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Self-reported sleep relates to hippocampal atrophy across the adult lifespan: results from the Lifebrain consortium
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2019 (English)In: Sleep, ISSN 0161-8105, E-ISSN 1550-9109Article in journal (Refereed) Accepted
Abstract [en]

Objectives: Poor sleep is associated with multiple age-related neurodegenerative and neuropsychiatric conditions. The hippocampus plays a special role in sleep and sleep-dependent cognition, and accelerated hippocampal atrophy is typically seen with higher age. Hence, it is critical to establish how the relationship between sleep and hippocampal volume loss unfolds across the adult lifespan.

Methods: Self-reported sleep measures and MRI-derived hippocampal volumes were obtained from 3105 cognitively normal participants (18-90 years) from major European brain studies in the Lifebrain consortium. Hippocampal volume change was estimated from 5116 MRIs from 1299 participants for whom longitudinal MRIs were available, followed up to 11 years with a mean interval of 3.3 years. Cross-sectional analyses were repeated in a sample of 21390 participants from the UK Biobank.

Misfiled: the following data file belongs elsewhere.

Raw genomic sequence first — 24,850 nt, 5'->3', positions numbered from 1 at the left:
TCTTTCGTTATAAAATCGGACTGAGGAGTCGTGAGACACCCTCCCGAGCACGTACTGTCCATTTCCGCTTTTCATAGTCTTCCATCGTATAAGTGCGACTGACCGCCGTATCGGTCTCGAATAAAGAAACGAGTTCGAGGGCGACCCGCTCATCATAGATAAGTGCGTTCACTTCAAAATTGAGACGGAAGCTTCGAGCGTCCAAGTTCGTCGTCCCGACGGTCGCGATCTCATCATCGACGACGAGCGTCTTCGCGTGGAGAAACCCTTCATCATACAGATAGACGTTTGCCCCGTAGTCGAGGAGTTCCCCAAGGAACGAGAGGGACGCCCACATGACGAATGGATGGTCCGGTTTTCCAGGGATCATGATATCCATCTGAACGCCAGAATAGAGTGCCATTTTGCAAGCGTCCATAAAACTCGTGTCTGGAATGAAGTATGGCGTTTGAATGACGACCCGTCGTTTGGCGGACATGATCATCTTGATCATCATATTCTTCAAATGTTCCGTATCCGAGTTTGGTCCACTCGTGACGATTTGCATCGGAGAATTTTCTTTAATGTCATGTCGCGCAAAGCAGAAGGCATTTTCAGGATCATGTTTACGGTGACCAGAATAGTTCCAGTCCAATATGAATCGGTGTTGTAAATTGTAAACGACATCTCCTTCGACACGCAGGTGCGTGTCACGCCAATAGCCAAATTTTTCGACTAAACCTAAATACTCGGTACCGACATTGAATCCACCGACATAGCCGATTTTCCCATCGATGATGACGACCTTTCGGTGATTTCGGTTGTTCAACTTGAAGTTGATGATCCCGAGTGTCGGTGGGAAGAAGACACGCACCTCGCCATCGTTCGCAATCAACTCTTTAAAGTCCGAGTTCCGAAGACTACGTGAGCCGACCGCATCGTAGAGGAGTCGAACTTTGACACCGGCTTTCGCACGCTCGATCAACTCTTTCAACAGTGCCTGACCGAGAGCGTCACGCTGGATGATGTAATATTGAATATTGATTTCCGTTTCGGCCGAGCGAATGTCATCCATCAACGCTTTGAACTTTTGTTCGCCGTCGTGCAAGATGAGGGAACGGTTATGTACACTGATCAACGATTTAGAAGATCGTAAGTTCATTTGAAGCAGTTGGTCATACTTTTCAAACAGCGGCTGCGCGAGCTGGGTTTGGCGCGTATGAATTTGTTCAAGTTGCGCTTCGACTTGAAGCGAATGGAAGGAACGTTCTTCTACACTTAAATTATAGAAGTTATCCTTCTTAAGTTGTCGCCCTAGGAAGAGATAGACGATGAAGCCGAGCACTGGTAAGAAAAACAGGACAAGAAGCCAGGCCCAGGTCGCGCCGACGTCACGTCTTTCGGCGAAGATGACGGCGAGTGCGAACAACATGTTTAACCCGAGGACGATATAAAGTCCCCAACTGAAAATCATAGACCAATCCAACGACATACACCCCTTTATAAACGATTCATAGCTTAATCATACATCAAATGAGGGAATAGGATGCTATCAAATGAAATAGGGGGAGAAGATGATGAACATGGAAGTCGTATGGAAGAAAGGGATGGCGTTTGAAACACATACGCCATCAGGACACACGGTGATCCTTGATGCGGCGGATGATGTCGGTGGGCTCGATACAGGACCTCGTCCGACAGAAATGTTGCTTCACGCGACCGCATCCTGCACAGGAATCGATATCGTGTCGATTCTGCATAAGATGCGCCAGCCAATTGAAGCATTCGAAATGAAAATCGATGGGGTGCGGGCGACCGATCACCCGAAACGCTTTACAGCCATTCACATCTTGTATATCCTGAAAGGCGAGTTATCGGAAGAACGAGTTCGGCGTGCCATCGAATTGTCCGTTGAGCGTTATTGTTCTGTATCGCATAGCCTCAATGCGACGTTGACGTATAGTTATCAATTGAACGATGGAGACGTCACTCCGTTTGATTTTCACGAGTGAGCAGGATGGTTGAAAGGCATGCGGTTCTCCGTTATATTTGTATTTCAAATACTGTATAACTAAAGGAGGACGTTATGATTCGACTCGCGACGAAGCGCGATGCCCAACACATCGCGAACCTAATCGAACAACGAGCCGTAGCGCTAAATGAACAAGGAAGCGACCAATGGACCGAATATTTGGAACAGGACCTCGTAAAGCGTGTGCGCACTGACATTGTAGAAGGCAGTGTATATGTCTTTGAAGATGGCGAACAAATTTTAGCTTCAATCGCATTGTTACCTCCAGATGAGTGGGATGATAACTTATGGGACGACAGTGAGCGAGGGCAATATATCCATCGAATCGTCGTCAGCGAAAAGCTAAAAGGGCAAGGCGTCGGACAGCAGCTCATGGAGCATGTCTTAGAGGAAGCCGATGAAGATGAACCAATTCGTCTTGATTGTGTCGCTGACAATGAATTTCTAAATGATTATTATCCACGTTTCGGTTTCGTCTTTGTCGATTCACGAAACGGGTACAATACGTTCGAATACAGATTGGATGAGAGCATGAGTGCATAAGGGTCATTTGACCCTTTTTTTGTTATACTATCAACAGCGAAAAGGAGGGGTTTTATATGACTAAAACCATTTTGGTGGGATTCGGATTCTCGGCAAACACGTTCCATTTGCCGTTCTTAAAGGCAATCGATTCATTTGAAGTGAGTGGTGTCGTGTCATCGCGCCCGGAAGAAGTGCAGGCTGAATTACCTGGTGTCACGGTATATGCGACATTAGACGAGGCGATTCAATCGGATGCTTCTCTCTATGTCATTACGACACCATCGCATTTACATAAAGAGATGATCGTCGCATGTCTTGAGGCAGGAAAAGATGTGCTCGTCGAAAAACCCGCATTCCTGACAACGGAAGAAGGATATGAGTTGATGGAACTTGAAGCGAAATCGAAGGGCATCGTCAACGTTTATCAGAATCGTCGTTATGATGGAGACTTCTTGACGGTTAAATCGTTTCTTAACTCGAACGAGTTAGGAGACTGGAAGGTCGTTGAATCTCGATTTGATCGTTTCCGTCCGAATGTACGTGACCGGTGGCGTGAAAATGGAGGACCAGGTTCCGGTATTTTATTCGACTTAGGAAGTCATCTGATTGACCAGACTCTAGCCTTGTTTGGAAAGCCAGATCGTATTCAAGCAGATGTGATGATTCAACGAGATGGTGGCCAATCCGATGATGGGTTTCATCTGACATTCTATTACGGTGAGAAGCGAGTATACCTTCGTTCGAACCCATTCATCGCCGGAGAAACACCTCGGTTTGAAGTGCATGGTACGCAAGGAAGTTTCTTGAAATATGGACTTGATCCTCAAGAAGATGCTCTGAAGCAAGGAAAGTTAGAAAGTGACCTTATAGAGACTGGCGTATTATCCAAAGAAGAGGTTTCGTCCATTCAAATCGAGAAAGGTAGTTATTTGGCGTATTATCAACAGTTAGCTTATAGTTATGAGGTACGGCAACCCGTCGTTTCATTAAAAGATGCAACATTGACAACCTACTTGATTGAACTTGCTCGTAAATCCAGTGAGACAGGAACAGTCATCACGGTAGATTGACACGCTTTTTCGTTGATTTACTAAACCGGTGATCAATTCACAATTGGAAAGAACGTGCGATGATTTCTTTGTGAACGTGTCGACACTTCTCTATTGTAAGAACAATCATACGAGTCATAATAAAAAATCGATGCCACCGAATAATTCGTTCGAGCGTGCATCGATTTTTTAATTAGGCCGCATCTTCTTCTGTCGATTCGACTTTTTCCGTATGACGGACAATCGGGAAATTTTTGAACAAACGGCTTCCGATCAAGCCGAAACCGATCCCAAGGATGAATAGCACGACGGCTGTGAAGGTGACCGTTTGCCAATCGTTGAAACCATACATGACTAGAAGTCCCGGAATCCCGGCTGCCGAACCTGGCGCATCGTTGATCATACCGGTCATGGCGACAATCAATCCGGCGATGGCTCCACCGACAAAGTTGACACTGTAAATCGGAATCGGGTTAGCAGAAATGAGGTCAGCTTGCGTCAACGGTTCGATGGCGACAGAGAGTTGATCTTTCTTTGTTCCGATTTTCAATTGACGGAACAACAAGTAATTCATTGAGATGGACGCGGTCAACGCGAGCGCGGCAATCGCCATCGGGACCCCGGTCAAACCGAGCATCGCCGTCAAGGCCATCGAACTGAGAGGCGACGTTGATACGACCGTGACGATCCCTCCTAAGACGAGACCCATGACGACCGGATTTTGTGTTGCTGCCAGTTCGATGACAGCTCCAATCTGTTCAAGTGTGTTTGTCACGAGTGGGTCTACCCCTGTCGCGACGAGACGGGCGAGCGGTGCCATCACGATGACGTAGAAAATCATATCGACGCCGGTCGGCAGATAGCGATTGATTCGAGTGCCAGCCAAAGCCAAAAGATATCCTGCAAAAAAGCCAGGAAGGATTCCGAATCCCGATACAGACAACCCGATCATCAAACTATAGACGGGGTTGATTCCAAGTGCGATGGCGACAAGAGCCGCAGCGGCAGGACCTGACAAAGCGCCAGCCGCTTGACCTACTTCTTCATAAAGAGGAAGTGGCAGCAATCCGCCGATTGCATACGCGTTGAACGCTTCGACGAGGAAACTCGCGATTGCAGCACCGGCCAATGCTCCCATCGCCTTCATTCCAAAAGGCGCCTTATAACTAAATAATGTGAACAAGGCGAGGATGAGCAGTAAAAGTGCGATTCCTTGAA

Results: No cross-sectional sleep – hippocampal volume relationships were found. However, worse sleep quality, efficiency, problems, and daytime tiredness were related to greater hippocampal volume loss over time, with high scorers showing 0.22% greater annual loss than low scorers. The relationship between sleep and hippocampal atrophy did not vary across age. Simulations showed that the observed longitudinal effects were too small to be detected as age-interactions in the cross-sectional analyses.

Conclusions: Worse self-reported sleep is associated with higher rates of hippocampal volume decline across the adult lifespan. This suggests that sleep is relevant to understand individual differences in hippocampal atrophy, but limited effect sizes call for cautious interpretation.

Place, publisher, year, edition, pages
Oxford University Press, 2019.
Keywords [en]
aging, hippocampus, lifespan, longitudinal, self-report, sleep
National Category
Gerontology, specialising in Medical and Health Sciences
Identifiers
URN: urn:nbn:se:umu:diva-165961DOI: 10.1093/sleep/zsz280PubMedID: 31738420OAI: oai:DiVA.org:umu-165961DiVA, id: diva2:1375449
Funder
EU, Horizon 2020, 732592Available from: 2019-12-05 Created: 2019-12-05 Last updated: 2019-12-11

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Nyberg, LarsPudas, Sara

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